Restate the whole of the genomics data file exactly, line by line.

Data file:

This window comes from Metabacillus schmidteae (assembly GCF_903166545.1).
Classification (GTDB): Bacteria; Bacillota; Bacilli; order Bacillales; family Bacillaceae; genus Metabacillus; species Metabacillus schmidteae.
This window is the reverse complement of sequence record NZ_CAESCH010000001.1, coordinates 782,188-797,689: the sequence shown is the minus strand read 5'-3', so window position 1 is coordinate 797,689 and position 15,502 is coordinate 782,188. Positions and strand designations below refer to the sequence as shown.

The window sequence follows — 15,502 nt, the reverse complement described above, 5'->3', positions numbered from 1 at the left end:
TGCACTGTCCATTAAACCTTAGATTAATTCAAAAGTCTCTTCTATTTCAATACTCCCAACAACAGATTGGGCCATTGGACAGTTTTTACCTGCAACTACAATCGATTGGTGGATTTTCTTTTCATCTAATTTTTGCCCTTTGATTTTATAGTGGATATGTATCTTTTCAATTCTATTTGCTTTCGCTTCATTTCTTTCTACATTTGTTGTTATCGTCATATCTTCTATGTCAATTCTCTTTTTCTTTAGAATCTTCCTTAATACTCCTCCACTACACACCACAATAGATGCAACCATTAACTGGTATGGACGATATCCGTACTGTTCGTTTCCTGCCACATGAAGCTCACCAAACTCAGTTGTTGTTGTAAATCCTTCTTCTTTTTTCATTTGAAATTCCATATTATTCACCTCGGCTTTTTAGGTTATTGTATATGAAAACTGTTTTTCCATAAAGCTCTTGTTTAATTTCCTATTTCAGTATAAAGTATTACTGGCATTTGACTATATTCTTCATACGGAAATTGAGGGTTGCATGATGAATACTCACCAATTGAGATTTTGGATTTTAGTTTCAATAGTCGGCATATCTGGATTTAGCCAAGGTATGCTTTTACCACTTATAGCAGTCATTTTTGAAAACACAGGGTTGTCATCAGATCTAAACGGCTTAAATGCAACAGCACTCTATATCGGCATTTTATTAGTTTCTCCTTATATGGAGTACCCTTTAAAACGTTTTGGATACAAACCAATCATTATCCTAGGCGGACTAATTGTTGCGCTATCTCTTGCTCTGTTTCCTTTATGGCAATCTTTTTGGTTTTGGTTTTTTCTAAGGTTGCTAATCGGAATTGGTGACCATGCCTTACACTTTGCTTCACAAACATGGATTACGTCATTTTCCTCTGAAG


This window comes from Metabacillus schmidteae (assembly GCF_903166545.1).
Classification (GTDB): Bacteria; Bacillota; Bacilli; order Bacillales; family Bacillaceae; genus Metabacillus; species Metabacillus schmidteae.
This window is the reverse complement of sequence record NZ_CAESCH010000001.1, coordinates 782,188-797,689: the sequence shown is the minus strand read 5'-3', so window position 1 is coordinate 797,689 and position 15,502 is coordinate 782,188. Positions and strand designations below refer to the sequence as shown.

The window sequence follows — 15,502 nt, the reverse complement described above, 5'->3', positions numbered from 1 at the left end:
TGCACTGTCCATTAAACCTTAGATTAATTCAAAAGTCTCTTCTATTTCAATACTCCCAACAACAGATTGGGCCATTGGACAGTTTTTACCTGCAACTACAATCGATTGGTGGATTTTCTTTTCATCTAATTTTTGCCCTTTGATTTTATAGTGGATATGTATCTTTTCAATTCTATTTGCTTTCGCTTCATTTCTTTCTACATTTGTTGTTATCGTCATATCTTCTATGTCAATTCTCTTTTTCTTTAGAATCTTCCTTAATACTCCTCCACTACACACCACAATAGATGCAACCATTAACTGGTATGGACGATATCCGTACTGTTCGTTTCCTGCCACATGAAGCTCACCAAACTCAGTTGTTGTTGTAAATCCTTCTTCTTTTTTCATTTGAAATTCCATATTATTCACCTCGGCTTTTTAGGTTATTGTATATGAAAACTGTTTTTCCATAAAGCTCTTGTTTAATTTCCTATTTCAGTATAAAGTATTACTGGCATTTGACTATATTCTTCATACGGAAATTGAGGGTTGCATGATGAATACTCACCAATTGAGATTTTGGATTTTAGTTTCAATAGTCGGCATATCTGGATTTAGCCAAGGTATGCTTTTACCACTTATAGCAGTCATTTTTGAAAACACAGGGTTGTCATCAGATCTAAACGGCTTAAATGCAACAGCACTCTATATCGGCATTTTATTAGTTTCTCCTTATATGGAGTACCCTTTAAAACGTTTTGGATACAAACCAATCATTATCCTAGGCGGACTAATTGTTGCGCTATCTCTTGCTCTGTTTCCTTTATGGCAATCTTTTTGGTTTTGGTTTTTTCTAAGGTTGCTAATCGGAATTGGTGACCATGCCTTACACTTTGCTTCACAAACATGGATTACGTCATTTTCCTCTGAAG